“The park provides a rare example of the process of continental drift,
where deep ocean crust and the rocks of the earth’s mantle lie exposed.” –
Or, as buddy said, geologists go crazy, hopping back and forth, saying, “I’m on the crust, I’m on the mantle, I’m on the crust . . .” Maybe geologists don’t get out enough.
We didn’t get to the place where we could hop from crust to mantle (and back again! Maybe next time, by helicopter!), but we did see the eponymous mountain . . .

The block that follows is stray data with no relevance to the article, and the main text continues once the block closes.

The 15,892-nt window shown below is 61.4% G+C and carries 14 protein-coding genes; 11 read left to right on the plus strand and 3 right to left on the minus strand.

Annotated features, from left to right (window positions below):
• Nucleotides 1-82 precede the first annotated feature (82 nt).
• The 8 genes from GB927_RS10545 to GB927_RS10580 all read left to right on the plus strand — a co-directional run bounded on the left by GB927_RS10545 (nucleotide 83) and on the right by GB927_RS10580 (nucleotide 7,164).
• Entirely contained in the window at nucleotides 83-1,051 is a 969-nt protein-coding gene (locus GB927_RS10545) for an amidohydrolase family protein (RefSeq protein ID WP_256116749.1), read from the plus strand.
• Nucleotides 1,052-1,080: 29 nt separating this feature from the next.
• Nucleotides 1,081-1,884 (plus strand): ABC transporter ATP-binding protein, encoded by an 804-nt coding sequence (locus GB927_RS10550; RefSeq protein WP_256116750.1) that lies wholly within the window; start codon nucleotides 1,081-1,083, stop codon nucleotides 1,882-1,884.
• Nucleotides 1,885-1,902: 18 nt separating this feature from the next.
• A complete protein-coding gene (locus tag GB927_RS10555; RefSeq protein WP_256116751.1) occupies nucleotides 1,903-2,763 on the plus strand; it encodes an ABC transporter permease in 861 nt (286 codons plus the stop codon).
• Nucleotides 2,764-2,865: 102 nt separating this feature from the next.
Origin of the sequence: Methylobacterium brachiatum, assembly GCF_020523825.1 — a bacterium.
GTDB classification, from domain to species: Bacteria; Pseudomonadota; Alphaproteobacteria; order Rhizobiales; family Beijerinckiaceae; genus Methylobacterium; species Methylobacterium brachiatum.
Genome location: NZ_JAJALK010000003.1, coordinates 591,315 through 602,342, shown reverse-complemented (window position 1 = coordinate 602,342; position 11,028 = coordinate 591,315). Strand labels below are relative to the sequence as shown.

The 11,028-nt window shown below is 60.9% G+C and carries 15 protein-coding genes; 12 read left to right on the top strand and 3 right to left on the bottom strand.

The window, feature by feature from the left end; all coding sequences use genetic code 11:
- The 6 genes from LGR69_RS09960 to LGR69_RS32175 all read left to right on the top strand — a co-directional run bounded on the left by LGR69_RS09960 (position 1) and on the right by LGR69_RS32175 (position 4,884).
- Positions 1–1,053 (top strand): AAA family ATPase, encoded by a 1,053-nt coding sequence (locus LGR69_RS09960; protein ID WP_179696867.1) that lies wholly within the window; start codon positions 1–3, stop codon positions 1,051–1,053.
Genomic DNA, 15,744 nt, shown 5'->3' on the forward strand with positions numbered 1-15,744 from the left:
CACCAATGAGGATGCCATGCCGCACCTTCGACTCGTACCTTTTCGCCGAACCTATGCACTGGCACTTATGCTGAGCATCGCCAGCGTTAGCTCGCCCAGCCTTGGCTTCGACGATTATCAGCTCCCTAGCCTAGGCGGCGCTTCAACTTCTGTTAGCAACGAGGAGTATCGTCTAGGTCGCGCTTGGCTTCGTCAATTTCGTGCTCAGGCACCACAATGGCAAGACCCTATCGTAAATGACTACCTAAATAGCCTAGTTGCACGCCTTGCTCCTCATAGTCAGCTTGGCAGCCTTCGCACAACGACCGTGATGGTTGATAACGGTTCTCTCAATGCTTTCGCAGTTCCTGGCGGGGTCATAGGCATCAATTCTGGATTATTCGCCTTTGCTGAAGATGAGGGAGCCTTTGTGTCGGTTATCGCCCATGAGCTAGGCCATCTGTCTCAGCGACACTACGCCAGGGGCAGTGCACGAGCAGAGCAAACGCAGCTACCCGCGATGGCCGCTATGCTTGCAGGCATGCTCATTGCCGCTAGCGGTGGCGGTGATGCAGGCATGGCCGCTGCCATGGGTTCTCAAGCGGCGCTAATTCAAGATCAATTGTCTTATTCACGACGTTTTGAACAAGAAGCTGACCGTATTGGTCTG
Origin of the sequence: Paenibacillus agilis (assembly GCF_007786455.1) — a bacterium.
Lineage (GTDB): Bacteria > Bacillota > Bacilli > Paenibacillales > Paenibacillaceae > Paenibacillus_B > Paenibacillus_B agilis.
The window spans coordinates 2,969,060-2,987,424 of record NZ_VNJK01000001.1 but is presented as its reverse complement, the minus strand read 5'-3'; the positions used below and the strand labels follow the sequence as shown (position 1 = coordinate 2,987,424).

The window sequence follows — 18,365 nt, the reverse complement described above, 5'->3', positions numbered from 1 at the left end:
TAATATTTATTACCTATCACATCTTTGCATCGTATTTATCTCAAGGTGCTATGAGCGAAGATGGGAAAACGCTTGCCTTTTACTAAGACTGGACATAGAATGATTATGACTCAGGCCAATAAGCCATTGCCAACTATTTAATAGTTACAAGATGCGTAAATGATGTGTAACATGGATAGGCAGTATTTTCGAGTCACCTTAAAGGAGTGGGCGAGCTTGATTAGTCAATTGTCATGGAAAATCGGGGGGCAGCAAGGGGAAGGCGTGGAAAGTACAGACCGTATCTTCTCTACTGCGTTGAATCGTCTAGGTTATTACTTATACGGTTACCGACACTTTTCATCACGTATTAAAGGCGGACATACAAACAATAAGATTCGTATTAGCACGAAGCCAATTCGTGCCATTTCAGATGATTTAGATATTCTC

We did see Green Point, where the youngest rock is on the left (yes, the left) . . .
And we did sail up to the end of Western Brook Pond–a now-landlocked fjord–on a dark and stormy day . . .
September weather notwithstanding, it’s a world heritage site, and one of our many splendours.
This is one of a series on Canadian national treasures – my sesquicentennial project. They reflect people (living and dead), places and things that I think are worth celebrating about our country, and are done in no order of precedence.